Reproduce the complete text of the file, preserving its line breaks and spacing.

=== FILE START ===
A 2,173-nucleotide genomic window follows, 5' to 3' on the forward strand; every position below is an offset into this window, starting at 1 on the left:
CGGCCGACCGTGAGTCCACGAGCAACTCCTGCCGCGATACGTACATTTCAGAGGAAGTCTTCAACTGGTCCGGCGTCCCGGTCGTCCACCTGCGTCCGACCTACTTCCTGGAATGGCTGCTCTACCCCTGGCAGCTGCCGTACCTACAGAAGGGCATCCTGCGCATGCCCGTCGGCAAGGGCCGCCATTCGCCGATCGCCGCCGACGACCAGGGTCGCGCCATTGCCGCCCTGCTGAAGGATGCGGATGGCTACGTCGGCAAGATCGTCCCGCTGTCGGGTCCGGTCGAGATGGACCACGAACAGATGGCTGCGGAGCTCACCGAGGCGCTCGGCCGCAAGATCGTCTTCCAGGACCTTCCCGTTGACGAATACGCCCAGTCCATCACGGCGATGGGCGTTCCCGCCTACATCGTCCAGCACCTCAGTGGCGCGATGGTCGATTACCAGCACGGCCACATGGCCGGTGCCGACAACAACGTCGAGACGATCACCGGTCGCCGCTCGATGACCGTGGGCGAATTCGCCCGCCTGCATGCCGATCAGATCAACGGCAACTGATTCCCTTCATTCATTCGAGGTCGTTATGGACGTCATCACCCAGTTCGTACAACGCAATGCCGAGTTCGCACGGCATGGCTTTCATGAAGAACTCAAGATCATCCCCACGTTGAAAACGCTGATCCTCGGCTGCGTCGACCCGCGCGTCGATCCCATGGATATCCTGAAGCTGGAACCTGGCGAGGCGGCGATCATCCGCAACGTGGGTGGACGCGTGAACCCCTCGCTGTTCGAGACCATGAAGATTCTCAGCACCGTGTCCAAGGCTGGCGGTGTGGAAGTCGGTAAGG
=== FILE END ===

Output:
A 2,173-nucleotide genomic window follows, 5' to 3' on the forward strand; every position below is an offset into this window, starting at 1 on the left:
CGGCCGACCGTGAGTCCACGAGCAACTCCTGCCGCGATACGTACATTTCAGAGGAAGTCTTCAACTGGTCCGGCGTCCCGGTCGTCCACCTGCGTCCGACCTACTTCCTGGAATGGCTGCTCTACCCCTGGCAGCTGCCGTACCTACAGAAGGGCATCCTGCGCATGCCCGTCGGCAAGGGCCGCCATTCGCCGATCGCCGCCGACGACCAGGGTCGCGCCATTGCCGCCCTGCTGAAGGATGCGGATGGCTACGTCGGCAAGATCGTCCCGCTGTCGGGTCCGGTCGAGATGGACCACGAACAGATGGCTGCGGAGCTCACCGAGGCGCTCGGCCGCAAGATCGTCTTCCAGGACCTTCCCGTTGACGAATACGCCCAGTCCATCACGGCGATGGGCGTTCCCGCCTACATCGTCCAGCACCTCAGTGGCGCGATGGTCGATTACCAGCACGGCCACATGGCCGGTGCCGACAACAACGTCGAGACGATCACCGGTCGCCGCTCGATGACCGTGGGCGAATTCGCCCGCCTGCATGCCGATCAGATCAACGGCAACTGATTCCCTTCATTCATTCGAGGTCGTTATGGACGTCATCACCCAGTTCGTACAACGCAATGCCGAGTTCGCACGGCATGGCTTTCATGAAGAACTCAAGATCATCCCCACGTTGAAAACGCTGATCCTCGGCTGCGTCGACCCGCGCGTCGATCCCATGGATATCCTGAAGCTGGAACCTGGCGAGGCGGCGATCATCCGCAACGTGGGTGGACGCGTGAACCCCTCGCTGTTCGAGACCATGAAGATTCTCAGCACCGTGTCCAAGGCTGGCGGTGTGGAAGTCGGTAAGG